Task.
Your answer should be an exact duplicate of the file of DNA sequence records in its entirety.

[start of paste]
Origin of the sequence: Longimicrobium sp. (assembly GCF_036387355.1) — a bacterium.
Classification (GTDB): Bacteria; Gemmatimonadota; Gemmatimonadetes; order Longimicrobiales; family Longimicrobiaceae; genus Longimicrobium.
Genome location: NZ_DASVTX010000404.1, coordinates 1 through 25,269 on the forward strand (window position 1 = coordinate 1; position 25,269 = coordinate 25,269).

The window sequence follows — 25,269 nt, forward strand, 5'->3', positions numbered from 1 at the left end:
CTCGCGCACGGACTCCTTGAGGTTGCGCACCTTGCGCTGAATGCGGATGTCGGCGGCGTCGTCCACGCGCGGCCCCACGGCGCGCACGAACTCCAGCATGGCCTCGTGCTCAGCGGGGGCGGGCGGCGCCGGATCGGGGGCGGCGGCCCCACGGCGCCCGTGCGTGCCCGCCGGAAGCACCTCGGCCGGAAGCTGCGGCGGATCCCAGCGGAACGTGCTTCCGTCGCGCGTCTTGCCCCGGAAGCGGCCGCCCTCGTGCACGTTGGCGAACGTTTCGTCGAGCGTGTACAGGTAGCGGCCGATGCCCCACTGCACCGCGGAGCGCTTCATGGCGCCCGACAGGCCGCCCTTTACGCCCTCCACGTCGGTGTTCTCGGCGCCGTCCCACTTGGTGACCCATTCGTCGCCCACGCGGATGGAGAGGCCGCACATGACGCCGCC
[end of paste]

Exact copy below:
Origin of the sequence: Longimicrobium sp. (assembly GCF_036387355.1) — a bacterium.
Classification (GTDB): Bacteria; Gemmatimonadota; Gemmatimonadetes; order Longimicrobiales; family Longimicrobiaceae; genus Longimicrobium.
Genome location: NZ_DASVTX010000404.1, coordinates 1 through 25,269 on the forward strand (window position 1 = coordinate 1; position 25,269 = coordinate 25,269).

The window sequence follows — 25,269 nt, forward strand, 5'->3', positions numbered from 1 at the left end:
CTCGCGCACGGACTCCTTGAGGTTGCGCACCTTGCGCTGAATGCGGATGTCGGCGGCGTCGTCCACGCGCGGCCCCACGGCGCGCACGAACTCCAGCATGGCCTCGTGCTCAGCGGGGGCGGGCGGCGCCGGATCGGGGGCGGCGGCCCCACGGCGCCCGTGCGTGCCCGCCGGAAGCACCTCGGCCGGAAGCTGCGGCGGATCCCAGCGGAACGTGCTTCCGTCGCGCGTCTTGCCCCGGAAGCGGCCGCCCTCGTGCACGTTGGCGAACGTTTCGTCGAGCGTGTACAGGTAGCGGCCGATGCCCCACTGCACCGCGGAGCGCTTCATGGCGCCCGACAGGCCGCCCTTTACGCCCTCCACGTCGGTGTTCTCGGCGCCGTCCCACTTGGTGACCCATTCGTCGCCCACGCGGATGGAGAGGCCGCACATGACGCCGCC